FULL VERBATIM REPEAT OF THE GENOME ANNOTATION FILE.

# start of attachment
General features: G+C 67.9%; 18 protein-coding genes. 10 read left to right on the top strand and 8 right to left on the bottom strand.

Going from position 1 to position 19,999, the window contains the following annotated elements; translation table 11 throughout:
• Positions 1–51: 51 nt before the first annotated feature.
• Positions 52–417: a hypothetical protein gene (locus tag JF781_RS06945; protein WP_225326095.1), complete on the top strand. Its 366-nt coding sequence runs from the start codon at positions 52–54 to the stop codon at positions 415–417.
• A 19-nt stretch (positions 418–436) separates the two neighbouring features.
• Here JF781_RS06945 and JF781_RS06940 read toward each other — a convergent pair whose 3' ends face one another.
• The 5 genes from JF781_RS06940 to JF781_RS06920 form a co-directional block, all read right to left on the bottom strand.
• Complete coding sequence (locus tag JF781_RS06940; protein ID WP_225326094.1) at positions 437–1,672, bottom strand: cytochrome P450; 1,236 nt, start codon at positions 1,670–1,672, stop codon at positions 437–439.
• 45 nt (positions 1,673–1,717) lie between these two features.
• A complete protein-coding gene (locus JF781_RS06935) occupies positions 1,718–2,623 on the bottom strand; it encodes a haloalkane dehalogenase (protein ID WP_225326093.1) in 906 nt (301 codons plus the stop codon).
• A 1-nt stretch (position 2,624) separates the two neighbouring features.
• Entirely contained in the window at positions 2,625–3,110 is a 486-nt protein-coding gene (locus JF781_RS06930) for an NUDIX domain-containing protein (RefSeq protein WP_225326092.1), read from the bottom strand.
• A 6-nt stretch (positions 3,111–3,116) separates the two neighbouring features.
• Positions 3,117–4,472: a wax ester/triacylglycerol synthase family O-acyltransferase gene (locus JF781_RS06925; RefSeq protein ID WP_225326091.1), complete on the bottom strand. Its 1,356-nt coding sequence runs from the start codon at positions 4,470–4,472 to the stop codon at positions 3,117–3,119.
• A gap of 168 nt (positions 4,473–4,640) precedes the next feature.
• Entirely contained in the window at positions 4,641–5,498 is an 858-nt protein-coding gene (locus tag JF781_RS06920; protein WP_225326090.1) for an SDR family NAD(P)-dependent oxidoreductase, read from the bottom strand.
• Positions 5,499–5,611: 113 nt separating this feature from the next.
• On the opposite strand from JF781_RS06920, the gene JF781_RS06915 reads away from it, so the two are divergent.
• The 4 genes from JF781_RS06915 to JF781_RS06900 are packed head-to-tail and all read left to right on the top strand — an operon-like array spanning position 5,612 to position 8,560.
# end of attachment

General features: G+C 67.9%; 18 protein-coding genes. 10 read left to right on the top strand and 8 right to left on the bottom strand.

Going from position 1 to position 19,999, the window contains the following annotated elements; translation table 11 throughout:
• Positions 1–51: 51 nt before the first annotated feature.
• Positions 52–417: a hypothetical protein gene (locus tag JF781_RS06945; protein WP_225326095.1), complete on the top strand. Its 366-nt coding sequence runs from the start codon at positions 52–54 to the stop codon at positions 415–417.
• A 19-nt stretch (positions 418–436) separates the two neighbouring features.
• Here JF781_RS06945 and JF781_RS06940 read toward each other — a convergent pair whose 3' ends face one another.
• The 5 genes from JF781_RS06940 to JF781_RS06920 form a co-directional block, all read right to left on the bottom strand.
• Complete coding sequence (locus tag JF781_RS06940; protein ID WP_225326094.1) at positions 437–1,672, bottom strand: cytochrome P450; 1,236 nt, start codon at positions 1,670–1,672, stop codon at positions 437–439.
• 45 nt (positions 1,673–1,717) lie between these two features.
• A complete protein-coding gene (locus JF781_RS06935) occupies positions 1,718–2,623 on the bottom strand; it encodes a haloalkane dehalogenase (protein ID WP_225326093.1) in 906 nt (301 codons plus the stop codon).
• A 1-nt stretch (position 2,624) separates the two neighbouring features.
• Entirely contained in the window at positions 2,625–3,110 is a 486-nt protein-coding gene (locus JF781_RS06930) for an NUDIX domain-containing protein (RefSeq protein WP_225326092.1), read from the bottom strand.
• A 6-nt stretch (positions 3,111–3,116) separates the two neighbouring features.
• Positions 3,117–4,472: a wax ester/triacylglycerol synthase family O-acyltransferase gene (locus JF781_RS06925; RefSeq protein ID WP_225326091.1), complete on the bottom strand. Its 1,356-nt coding sequence runs from the start codon at positions 4,470–4,472 to the stop codon at positions 3,117–3,119.
• A gap of 168 nt (positions 4,473–4,640) precedes the next feature.
• Entirely contained in the window at positions 4,641–5,498 is an 858-nt protein-coding gene (locus tag JF781_RS06920; protein WP_225326090.1) for an SDR family NAD(P)-dependent oxidoreductase, read from the bottom strand.
• Positions 5,499–5,611: 113 nt separating this feature from the next.
• On the opposite strand from JF781_RS06920, the gene JF781_RS06915 reads away from it, so the two are divergent.
• The 4 genes from JF781_RS06915 to JF781_RS06900 are packed head-to-tail and all read left to right on the top strand — an operon-like array spanning position 5,612 to position 8,560.